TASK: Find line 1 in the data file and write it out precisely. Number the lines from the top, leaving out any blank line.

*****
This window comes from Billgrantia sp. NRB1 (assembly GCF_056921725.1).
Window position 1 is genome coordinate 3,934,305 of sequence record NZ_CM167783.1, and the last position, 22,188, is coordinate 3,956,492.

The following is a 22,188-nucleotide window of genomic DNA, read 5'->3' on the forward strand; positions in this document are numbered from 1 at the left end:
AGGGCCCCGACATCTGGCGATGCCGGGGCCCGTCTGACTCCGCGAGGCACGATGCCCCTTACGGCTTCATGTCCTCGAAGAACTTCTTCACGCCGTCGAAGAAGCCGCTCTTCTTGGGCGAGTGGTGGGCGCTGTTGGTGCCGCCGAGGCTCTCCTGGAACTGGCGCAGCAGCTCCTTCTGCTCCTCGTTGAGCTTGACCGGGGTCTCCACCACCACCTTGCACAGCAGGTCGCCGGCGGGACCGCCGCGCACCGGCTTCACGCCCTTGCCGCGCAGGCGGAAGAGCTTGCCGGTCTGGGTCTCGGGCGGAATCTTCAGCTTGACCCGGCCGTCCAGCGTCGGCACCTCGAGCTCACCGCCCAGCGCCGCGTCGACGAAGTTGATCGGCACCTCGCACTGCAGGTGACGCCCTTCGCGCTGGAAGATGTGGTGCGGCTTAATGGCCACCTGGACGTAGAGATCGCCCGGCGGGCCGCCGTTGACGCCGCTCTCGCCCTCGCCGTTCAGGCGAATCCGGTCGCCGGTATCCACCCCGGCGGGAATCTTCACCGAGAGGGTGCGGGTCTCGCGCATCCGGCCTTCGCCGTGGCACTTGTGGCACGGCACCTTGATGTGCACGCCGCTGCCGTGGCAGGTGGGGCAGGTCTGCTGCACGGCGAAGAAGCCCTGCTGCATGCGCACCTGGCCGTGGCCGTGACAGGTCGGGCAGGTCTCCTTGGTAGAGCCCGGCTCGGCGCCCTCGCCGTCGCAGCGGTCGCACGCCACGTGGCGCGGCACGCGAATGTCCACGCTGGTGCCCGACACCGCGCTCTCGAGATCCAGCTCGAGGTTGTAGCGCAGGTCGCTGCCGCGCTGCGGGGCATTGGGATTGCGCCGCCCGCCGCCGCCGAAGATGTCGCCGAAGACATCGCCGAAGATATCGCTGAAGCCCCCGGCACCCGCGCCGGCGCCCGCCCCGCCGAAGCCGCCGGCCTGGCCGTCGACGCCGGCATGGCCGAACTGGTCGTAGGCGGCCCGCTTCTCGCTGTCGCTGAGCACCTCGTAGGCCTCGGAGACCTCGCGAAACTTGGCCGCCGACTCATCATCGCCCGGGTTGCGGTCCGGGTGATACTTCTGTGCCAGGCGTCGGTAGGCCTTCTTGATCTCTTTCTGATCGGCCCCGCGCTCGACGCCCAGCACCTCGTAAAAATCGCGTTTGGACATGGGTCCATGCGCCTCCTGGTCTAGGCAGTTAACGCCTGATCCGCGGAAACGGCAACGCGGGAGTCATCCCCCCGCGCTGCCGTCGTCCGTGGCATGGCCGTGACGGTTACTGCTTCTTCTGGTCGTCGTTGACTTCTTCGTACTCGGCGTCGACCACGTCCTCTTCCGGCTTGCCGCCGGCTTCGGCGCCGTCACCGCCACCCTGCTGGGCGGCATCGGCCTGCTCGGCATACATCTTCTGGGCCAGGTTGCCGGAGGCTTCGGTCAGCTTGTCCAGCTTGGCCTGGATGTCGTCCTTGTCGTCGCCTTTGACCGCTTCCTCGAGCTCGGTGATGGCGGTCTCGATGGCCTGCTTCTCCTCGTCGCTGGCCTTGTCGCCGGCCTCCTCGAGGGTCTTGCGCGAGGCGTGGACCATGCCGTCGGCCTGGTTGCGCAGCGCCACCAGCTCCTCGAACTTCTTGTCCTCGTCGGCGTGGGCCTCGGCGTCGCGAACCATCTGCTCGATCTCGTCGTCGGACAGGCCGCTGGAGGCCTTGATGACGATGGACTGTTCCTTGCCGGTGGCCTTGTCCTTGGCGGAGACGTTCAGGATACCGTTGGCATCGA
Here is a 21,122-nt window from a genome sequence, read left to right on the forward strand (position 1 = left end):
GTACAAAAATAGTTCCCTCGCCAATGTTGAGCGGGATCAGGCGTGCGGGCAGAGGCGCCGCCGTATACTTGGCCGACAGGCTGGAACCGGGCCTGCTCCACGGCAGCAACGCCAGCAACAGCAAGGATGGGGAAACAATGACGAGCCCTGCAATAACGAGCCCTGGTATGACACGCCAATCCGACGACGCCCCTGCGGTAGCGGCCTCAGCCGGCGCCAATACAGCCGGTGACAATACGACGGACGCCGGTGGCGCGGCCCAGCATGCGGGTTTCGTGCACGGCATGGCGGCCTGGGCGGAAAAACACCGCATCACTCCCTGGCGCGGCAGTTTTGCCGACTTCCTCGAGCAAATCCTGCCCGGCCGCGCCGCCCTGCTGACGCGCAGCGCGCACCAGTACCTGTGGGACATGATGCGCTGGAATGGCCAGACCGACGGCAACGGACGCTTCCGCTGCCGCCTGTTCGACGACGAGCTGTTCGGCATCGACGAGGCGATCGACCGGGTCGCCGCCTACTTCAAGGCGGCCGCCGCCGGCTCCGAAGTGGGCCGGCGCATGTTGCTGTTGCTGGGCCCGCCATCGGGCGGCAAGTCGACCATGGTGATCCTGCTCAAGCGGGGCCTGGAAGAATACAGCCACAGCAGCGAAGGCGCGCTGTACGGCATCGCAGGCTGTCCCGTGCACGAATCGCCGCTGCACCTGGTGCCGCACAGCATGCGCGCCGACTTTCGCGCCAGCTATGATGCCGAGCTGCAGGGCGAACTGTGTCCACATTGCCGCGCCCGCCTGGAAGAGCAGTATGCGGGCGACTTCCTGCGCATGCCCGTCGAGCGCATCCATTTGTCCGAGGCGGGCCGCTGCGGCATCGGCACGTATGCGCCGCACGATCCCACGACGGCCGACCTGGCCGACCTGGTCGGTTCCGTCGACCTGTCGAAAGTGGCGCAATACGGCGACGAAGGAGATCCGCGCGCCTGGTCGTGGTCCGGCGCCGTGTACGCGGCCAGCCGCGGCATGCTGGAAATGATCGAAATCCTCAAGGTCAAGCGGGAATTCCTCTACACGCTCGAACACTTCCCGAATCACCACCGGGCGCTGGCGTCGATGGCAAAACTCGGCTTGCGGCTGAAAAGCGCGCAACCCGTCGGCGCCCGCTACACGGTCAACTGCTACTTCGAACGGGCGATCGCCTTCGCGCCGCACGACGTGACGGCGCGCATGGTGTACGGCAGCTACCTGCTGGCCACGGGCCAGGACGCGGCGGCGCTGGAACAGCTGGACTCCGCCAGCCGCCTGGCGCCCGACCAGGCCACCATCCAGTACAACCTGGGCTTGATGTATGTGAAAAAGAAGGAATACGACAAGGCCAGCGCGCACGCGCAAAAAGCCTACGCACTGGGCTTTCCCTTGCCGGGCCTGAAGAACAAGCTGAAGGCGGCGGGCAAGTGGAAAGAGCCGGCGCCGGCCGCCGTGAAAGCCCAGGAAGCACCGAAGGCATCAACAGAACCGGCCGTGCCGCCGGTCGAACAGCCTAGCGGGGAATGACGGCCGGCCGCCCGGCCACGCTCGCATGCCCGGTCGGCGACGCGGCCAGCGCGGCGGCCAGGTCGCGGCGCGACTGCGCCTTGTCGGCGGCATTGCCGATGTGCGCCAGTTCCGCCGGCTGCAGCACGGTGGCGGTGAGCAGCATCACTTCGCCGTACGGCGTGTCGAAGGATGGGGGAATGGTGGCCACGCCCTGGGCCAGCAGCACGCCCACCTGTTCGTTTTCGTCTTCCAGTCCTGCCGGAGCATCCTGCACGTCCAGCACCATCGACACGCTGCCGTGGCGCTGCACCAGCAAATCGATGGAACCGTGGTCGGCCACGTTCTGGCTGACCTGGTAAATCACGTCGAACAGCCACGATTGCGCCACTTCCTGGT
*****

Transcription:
This window comes from Billgrantia sp. NRB1 (assembly GCF_056921725.1).